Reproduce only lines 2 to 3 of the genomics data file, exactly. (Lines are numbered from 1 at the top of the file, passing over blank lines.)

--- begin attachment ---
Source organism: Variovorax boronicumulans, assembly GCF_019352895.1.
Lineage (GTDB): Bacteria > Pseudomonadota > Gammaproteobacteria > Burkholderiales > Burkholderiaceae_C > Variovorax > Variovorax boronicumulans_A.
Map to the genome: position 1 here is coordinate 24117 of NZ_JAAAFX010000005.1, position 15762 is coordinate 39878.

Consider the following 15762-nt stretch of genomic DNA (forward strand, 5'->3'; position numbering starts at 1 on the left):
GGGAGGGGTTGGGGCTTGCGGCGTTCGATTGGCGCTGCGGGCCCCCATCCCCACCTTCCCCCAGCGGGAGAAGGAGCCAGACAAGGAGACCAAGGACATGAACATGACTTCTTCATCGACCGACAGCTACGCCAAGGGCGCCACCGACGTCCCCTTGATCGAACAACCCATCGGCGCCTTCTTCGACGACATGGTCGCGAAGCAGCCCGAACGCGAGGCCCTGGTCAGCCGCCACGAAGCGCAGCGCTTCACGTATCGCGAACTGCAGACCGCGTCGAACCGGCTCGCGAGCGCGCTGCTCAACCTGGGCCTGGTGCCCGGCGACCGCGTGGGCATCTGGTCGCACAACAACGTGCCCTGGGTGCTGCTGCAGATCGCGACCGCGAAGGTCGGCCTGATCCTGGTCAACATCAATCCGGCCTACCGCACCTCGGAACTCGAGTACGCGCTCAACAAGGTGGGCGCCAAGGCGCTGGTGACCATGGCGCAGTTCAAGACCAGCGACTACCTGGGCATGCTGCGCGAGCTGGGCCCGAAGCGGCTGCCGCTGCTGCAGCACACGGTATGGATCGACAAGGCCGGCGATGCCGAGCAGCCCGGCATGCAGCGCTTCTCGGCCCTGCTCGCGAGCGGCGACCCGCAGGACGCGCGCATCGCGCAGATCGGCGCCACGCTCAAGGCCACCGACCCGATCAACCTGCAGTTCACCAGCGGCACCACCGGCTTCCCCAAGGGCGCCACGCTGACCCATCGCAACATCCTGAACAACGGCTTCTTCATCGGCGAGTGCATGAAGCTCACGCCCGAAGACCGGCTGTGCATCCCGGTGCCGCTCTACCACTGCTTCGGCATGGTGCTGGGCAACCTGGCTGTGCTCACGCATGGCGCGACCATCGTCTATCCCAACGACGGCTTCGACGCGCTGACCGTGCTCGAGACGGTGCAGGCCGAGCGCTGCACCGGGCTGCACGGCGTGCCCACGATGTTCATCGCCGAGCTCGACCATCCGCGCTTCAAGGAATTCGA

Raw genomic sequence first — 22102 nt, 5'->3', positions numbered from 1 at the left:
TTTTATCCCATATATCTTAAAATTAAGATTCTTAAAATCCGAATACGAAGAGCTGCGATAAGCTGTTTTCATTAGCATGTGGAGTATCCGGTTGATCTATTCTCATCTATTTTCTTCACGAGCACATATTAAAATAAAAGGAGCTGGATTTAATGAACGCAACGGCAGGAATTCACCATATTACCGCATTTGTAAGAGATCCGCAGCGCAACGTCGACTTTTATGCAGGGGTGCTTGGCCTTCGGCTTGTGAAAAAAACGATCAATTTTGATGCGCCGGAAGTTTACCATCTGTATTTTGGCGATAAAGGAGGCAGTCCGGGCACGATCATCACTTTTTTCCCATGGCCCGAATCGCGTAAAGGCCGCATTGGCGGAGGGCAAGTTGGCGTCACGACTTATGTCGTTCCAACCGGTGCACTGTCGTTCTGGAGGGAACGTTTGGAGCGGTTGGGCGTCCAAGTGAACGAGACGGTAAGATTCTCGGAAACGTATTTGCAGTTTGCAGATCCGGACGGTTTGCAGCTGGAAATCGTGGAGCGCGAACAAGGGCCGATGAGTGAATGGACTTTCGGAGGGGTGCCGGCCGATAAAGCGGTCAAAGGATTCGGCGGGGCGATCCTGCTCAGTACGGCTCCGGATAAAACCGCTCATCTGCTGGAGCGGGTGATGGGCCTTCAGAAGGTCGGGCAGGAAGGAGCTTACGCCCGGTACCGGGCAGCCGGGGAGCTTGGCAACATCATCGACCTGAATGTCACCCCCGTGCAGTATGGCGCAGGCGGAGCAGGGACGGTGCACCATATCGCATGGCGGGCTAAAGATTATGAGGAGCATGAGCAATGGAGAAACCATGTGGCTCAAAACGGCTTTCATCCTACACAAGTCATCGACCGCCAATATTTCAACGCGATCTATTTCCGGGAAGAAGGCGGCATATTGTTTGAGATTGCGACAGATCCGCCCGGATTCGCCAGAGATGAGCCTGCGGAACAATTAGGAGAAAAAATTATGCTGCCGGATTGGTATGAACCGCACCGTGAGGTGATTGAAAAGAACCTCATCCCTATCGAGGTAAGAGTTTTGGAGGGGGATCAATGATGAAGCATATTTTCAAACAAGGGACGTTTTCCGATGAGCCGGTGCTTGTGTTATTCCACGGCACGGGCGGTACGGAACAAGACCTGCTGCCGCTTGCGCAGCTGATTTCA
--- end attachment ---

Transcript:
Lineage (GTDB): Bacteria > Pseudomonadota > Gammaproteobacteria > Burkholderiales > Burkholderiaceae_C > Variovorax > Variovorax boronicumulans_A.
Map to the genome: position 1 here is coordinate 24117 of NZ_JAAAFX010000005.1, position 15762 is coordinate 39878.